Posted by & filed under Alternatives to Political Systems, Comedy Break, Society.

Should corporations have the same rights as individuals? Should corporations, many of which have a greater turnover than entire countries, be free to finance the politicians they favour – in direct competition against little ‘ol you and me? Well, the Supreme Court of the United States thinks so, and has ruled this into law. This means the term ‘Corporate America’ is now completely accurate. Corporations now effectively own the U.S. (We already knew this, but now it’s law.)

Can we expect virtue, compassion, wisdom and foresight to overcome great odds in a presidential race, when the sky is the limit for funding its profit-centric opposition? Of course we cannot. This law must be overturned!

The two greatest obstacles to democracy in the United States are, first, the widespread delusion among the poor that we have a democracy, and second, the chronic terror among the rich, lest we get it. – Edward Dowling

That’s right, step right up folks – democracy is going cheap here. Get it while it’s hot. Get it while you can!

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7 Responses to “Democracy for Sale by the Corporate Citizen”

  1. Glen Novello

    Scary stuff, sounds like the legal system has become so arrogant that it can do whatever it pleases and get away with it. Its about time the legal systems of certain western Countries were accountable to their people instead of the current self perpetuating exclusive system we have now.

    Reply
  2. Thomas Fischbacher

    Hm… I wonder how much longer it will take before a corporation holds a judge’s seat on a court…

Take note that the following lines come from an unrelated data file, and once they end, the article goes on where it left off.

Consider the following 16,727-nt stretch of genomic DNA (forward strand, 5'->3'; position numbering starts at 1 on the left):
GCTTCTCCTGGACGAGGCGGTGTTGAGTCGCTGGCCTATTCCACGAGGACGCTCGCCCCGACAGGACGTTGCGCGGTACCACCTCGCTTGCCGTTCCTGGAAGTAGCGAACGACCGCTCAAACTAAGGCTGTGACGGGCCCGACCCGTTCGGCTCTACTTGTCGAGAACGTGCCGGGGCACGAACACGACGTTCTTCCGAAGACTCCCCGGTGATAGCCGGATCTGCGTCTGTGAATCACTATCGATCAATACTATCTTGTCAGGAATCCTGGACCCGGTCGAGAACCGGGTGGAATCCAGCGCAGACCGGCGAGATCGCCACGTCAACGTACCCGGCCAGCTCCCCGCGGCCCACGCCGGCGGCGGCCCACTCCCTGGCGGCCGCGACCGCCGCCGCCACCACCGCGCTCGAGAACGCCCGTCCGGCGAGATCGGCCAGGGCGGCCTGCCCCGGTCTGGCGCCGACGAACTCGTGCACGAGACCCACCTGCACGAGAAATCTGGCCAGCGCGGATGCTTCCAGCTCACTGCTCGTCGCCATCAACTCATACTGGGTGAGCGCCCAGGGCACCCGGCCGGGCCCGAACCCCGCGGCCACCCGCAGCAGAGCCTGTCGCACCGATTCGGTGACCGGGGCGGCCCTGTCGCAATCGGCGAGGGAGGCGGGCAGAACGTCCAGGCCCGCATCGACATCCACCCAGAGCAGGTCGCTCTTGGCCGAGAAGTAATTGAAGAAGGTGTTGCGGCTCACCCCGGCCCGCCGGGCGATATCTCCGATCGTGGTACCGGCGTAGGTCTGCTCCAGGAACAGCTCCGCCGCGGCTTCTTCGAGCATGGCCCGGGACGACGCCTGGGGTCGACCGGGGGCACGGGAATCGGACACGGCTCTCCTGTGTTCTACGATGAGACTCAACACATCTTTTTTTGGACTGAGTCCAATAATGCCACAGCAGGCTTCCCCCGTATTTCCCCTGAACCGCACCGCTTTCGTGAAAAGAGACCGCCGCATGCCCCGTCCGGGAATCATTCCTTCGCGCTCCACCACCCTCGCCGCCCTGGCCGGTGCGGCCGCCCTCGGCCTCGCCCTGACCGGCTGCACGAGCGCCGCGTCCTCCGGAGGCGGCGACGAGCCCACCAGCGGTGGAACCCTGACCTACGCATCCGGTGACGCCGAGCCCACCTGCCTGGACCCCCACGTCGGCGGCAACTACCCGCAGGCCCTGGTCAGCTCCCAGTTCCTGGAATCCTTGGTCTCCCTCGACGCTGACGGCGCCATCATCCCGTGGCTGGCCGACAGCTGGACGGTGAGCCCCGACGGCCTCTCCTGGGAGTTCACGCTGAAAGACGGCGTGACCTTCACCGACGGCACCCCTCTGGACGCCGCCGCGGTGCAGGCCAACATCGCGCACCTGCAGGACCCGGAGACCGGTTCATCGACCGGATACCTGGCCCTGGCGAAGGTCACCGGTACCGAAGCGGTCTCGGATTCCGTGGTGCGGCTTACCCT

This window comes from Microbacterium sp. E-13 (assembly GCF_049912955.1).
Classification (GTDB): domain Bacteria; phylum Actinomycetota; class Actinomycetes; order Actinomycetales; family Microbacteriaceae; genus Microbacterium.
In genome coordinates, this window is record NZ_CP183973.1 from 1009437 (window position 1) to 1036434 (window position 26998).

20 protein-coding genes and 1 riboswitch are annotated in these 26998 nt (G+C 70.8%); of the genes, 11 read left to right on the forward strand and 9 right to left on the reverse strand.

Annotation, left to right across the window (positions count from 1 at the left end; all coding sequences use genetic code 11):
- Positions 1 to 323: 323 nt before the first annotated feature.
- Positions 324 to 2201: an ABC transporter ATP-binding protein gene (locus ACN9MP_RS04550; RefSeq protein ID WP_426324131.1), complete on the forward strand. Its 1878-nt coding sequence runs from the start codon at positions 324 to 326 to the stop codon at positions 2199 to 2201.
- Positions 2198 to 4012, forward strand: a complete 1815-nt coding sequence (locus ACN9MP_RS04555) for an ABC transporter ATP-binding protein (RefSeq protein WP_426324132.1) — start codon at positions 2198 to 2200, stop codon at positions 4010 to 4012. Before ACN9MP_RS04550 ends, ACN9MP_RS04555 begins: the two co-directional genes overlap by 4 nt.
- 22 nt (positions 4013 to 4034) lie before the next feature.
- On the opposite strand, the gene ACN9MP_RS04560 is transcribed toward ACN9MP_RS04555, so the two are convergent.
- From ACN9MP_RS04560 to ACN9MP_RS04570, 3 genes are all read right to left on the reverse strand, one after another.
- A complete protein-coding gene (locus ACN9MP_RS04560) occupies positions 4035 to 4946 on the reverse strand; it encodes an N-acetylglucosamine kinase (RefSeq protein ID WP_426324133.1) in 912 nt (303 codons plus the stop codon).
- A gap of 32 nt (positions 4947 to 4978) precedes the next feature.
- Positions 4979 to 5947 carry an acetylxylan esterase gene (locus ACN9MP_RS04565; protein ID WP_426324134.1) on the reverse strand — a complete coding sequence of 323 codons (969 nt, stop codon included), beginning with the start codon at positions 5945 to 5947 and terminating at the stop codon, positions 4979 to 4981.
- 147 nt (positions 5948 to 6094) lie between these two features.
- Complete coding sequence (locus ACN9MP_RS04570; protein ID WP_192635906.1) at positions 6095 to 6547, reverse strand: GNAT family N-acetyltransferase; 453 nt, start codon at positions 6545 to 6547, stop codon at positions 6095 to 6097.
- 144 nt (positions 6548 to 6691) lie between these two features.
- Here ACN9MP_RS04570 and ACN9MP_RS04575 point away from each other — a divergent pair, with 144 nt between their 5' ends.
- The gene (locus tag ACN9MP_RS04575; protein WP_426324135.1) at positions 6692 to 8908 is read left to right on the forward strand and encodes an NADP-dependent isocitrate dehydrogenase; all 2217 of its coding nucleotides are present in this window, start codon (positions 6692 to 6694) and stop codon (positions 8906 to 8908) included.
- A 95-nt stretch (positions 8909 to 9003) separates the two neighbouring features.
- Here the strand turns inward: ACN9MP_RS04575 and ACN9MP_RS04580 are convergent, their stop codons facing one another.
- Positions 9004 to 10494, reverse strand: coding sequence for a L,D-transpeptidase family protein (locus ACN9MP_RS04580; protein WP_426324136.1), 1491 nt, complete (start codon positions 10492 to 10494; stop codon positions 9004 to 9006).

Reply
  3. Michael Spillane

    What democracy? The two party system of the US? The preference based system of Australia? What democracy? (The list goes on) There is no and was no democracy — its all a smokescreen.

    May I ask what this has to do with Permaculture?

    Reply
  4. Craig Mackintosh

    @Michael:

    >>What democracy? The two party system of the US? The preference based system of Australia? What democracy? (The list goes on) There is no and was no democracy — its all a smokescreen.

    Fully agree – anything short of localised participatory involvement of the masses in politics is not democracy at all. Short of the kind of grass roots movements I’ve tried to write about and inspire people with, we don’t have democracy at all.

    >May I ask what this has to do with Permaculture?

    Um… having the president of the world’s largest economy bought and paid for by corporations whose extract-and-compete basis is the very enemy of the permaculture concepts of self-sufficiency and cooperative labour has absolutely everything to do with permaculture. By trivialising this as being of no interest or relevance to permaculturists only prolongs the present state of permies not getting involved to change political systems to reflect the localised needs of people and place.

    By saying ‘what has this to do with permaculture?’, we’re saying – just ignore what’s happening at the highest, most systemic levels to destroy permaculture and leave these people to get on with the task of destroying people and place as quickly as possible for profit.

    If the alternative to our present political state is a relocalised participatory democracy, then how does ignoring these profit- and extraction-based political events encourage people to do what needs to be done to change the system?

    It doesn’t.

    We need to be fully aware of what is going on. These posts remind us what we’re challenging, and remind us of the mammoth task we have before us if we’re to move this world onto a sustainable platform.

    Don’t ignore it. Rather, consider and discuss how to fix it.

    Reply

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